Summary: At the beginning of King Davi’s reign, this Psalm was his commitment to purity in his home. Today, it eshorts us to guard the purity of our lives and our homes.
“A Blameless Life”
Pastor Paul Barreca
Have you ever been the victim of a crime? When I was ten years old, my parents gave me brand new ten speed bicycle. It was a genuine Schwinn, and I couldn’t have been any happier. Although I was still growing, they purchased the bike with a full frame, knowing I would soon catch up to the size of the bike and the awesome features. I really though I was “hot stuff” riding my bike to little league practice, that is until I was confronted by a much bigger teenager who threatened to kill me unless I gave him my bike.
My world was shaken, and I was devastated.
Whether or not you have ever had something precious stolen from you, all of can relate to the sense of loss that is experienced when we are robbed of something important. Today I want to share that almost everyone of us has been robbed by a subtle intruder that is in our homes. The intruder has stolen precious family time, corrupted the minds of our children and introduced them to wicked and shameful things. The intruder has halted our children’s creativity, driven a wedge between them and their parents and caused them to crave things their parents cannot provide. What is this vile intruder? It is the television set and the programing we allow into our homes every day.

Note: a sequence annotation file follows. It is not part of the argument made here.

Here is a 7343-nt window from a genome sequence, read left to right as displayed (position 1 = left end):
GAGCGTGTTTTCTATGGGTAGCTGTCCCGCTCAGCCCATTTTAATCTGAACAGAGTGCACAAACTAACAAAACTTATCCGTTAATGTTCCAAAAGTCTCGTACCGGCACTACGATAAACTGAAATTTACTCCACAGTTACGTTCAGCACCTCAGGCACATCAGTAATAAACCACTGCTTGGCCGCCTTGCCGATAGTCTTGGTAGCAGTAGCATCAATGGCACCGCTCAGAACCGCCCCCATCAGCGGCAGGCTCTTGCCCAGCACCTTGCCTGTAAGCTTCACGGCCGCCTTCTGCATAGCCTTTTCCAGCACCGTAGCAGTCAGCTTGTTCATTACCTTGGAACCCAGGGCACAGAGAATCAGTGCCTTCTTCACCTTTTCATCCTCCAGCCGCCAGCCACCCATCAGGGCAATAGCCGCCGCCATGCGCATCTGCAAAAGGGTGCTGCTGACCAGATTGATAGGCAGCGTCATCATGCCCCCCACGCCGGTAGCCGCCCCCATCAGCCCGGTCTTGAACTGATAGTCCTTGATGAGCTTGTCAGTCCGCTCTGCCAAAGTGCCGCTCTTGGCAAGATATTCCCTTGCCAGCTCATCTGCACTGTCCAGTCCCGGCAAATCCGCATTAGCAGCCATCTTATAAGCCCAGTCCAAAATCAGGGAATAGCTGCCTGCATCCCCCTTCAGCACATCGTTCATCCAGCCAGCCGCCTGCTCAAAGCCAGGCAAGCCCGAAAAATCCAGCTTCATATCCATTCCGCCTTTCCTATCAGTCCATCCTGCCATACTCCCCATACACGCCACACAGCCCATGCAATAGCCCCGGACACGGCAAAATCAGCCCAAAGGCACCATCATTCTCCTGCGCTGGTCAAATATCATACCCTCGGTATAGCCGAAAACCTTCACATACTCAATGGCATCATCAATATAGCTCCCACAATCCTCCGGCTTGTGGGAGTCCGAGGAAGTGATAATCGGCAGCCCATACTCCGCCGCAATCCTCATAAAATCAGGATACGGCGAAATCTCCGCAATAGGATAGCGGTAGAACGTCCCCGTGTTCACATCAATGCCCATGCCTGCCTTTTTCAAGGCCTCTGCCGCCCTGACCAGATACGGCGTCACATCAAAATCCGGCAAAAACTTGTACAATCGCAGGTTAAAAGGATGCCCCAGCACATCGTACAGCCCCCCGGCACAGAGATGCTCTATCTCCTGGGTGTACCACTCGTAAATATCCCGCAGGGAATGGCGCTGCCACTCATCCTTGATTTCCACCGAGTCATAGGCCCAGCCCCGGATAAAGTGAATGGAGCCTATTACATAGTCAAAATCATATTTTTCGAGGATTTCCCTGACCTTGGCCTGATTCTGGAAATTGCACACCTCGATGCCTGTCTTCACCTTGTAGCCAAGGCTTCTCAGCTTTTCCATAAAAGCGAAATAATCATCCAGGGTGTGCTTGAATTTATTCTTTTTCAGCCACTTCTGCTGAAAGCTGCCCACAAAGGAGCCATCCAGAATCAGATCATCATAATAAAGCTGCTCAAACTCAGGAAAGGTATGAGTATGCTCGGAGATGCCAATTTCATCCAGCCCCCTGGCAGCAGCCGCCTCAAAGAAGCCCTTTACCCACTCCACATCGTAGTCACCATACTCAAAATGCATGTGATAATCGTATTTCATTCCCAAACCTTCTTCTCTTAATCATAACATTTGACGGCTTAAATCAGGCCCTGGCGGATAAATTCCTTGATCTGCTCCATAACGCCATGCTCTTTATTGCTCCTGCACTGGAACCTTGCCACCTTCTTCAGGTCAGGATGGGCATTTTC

Today we are studying Psalm 101. It is referred to as "The Homebuilder’s Psalm," or "The Psalm of Pious Resolutions." This Psalm is practical for us today, as it provides an exhortation to guard what comes into our lives.
In this Psalm, King David expresses his commitment to build a godly home and palace. This Psalm was most likely composed at the beginning of his reign. It served as a pledge that he would guard his home from becoming overrun by hostile intruders that would steal away the hearts of his children and family. We can learn much from David’s Psalm of commitment.
The Psalm can be examined in three parts: The Object of our Commitment (101:1), A Commitment to a Pure LIFE (101:2-4), and A Commitment to a Pure Home (101:5-8).
The Object of our Commitment. 101:1
“I will sing of your love and justice; to you, O Lord, I will sing praise" (Psalm 101:1).
David’s song is to the Lord (to you). His desire is to speak of the Lord’s love and justice. His focus in establishing a home of purity was to please the Lord who treated David according to His love, and demanded justice from all those who follow Him. These two thoughts are not contradictory to one another. God’s love never excuses sin. In His love He demands that we obey. David understood the relationship of these two attributes.
In our day of permissiveness and toleration, we must remember that God will judge sin. We ought not misinterpret His patience with thinking He overlooks our sinful behavior. When David himself sinned against God, he confesses that "to you and to you alone have I sinned” (Psalm 51:4). Had David heeded the words of his own song in Psalm 101, he would not have needed the words of confession he prayed in Psalm 51!
A Commitment to a Pure Life. Psalm 101:2-4